So it went, human civilizations and religions rose and fell.

Is this it? Is this the best we can expect?

Anarchists would have us believe it would be best without any form of authority, and given the progression of religion, it seems plausible. From many gods to one god to no gods, the progression is not so simple for government. In fact, we have gone in reverse with government: from singular rule to parliamentary representation, to broad sweeping bureaucracies… the next logical step is in fact to imbue every individual with the same equal authority.

So if political authority spawned religious authority, what is the next step? I think we should look to the spawn of government and faith: education.

And I don’t mean sitting through a class called “Social Studies” where you are tested on the date an obscure treaty was signed, or “English” class where you read poetry that is barely recognizable as English. Education may have a bad name in America, but that’s probably because America has a bad education system.

Yet, look at the people who advocate for anarchy: none of them are fools. In fact, the only error I think they’re making is in their misguided belief that most people are like them. Our best and brightest perceive the possibility, and they know what the next step is. They are at the head of the pack… but this has blinded them to just who it is that is following behind them.

Aristotle is reputed to have said, “I have gained this by philosophy: that I do without being commanded what others do only from fear of the law.” That was over 2000 years ago, and yet Aristotle had already stumbled upon the fact that the pursuit of knowledge is the key to self-rule.

We have become a stupid nation that revels in its anti-intellectualism. If ever there was a people that was not ready for anarchy, it’s America. If you need further convincing, just Google “YouTube.” Maybe at some point, but I am not ready to throw self-rule to a people where about 80% of the population believes in angels and miracles, because I know where those people will turn at the first sign of trouble.


  1. Ginx, where did you get the idea that anarchists would have us believe that it would be better without any form of authority? Authority can be freely consented to. If someone voluntarily belongs to a group, then they consent to whatever authority governs that group. For example, if you belong to a church then you consent to the authority of the church leadership. If you no longer consent then you leave the church. The idea is that authority is only legitimate if it is derived by consent.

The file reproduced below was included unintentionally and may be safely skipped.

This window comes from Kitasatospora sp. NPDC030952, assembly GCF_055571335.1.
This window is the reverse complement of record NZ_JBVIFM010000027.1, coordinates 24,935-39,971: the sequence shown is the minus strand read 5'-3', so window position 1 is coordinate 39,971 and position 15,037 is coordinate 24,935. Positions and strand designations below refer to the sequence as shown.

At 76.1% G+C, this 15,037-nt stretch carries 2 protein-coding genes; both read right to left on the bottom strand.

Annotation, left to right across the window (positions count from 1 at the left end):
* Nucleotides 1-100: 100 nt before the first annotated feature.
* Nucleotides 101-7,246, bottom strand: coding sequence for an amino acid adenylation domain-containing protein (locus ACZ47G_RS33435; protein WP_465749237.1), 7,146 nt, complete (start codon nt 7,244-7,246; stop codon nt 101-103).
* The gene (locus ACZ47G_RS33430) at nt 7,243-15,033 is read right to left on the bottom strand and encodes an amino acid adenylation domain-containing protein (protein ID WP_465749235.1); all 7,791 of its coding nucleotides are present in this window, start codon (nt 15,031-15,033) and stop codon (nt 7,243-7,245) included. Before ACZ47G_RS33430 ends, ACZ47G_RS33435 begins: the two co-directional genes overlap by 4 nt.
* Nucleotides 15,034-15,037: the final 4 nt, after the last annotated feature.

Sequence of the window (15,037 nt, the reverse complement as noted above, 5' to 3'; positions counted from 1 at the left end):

2. So the children are consenting to their family, the family's church, the family's choice for private security... Moreover, since private interests always seek to eliminate competition, it is inevitable that "consent" will give way to an oligarchic facade masquerading as "choice."

    Besides, you have choice. You can leave the US whenever you want, there's no one at the border with a gun keeping you in. Even Socrates over 2000 years ago understood that the adult's decision to settle in a polity is consent to abide by its laws, a principle Socrates literally died defending.

  3. Why should anyone have to leave the US, Ginx, so long as they don't pose a threat to anyone else here? The idea that we have consented by remaining in the territory is based on the faulty assumption that whatever authority is governing the territory is legitimate. It would mean that the Stalin regime was legitimate, because people remained in the Soviet Union when he ruled. It would mean that if the Hell's Angels motorcycle gang rode into your neighborhood and established their authority by way of violence and intimidation that unless you left you consented to their authority. It means that the government can do anything they want, and all you really have any right to do is leave.

  4. I'm not telling you to leave, I'm saying that you're a fool if you stay someplace you are being oppressed. I think you're blowing things out of proportion and that you have a sweet deal, and you're free to criticize all you want. But if the sky is really falling as some people are claiming, what are you sticking around here for?

    And yes, I would recommend leaving or admitting authority to a biker gang if they are in the vicinity. Thankfully if you're white and middle class like you are, I'm sure you can just call the police and you won't even have to risk your life dealing with it. Although you should know, most biker gangs aren't bad people, especially if you don't sneer at them. A little respect goes a long way.

  5. Two words that should raise an eyebrow or two or three:

    Eminent Domain.

  6. I don't raise my third eyebrow for anything, sir.

    I'm not sure what context you're bringing up eminent domain (my condolences if your home was just forcibly purchased to make room for a road). I understand why such procedure exists, and while the 5th amendment does allow for seizure with "just compensation," I don't think it's usually necessary to force owners to hand over property in a country so vast.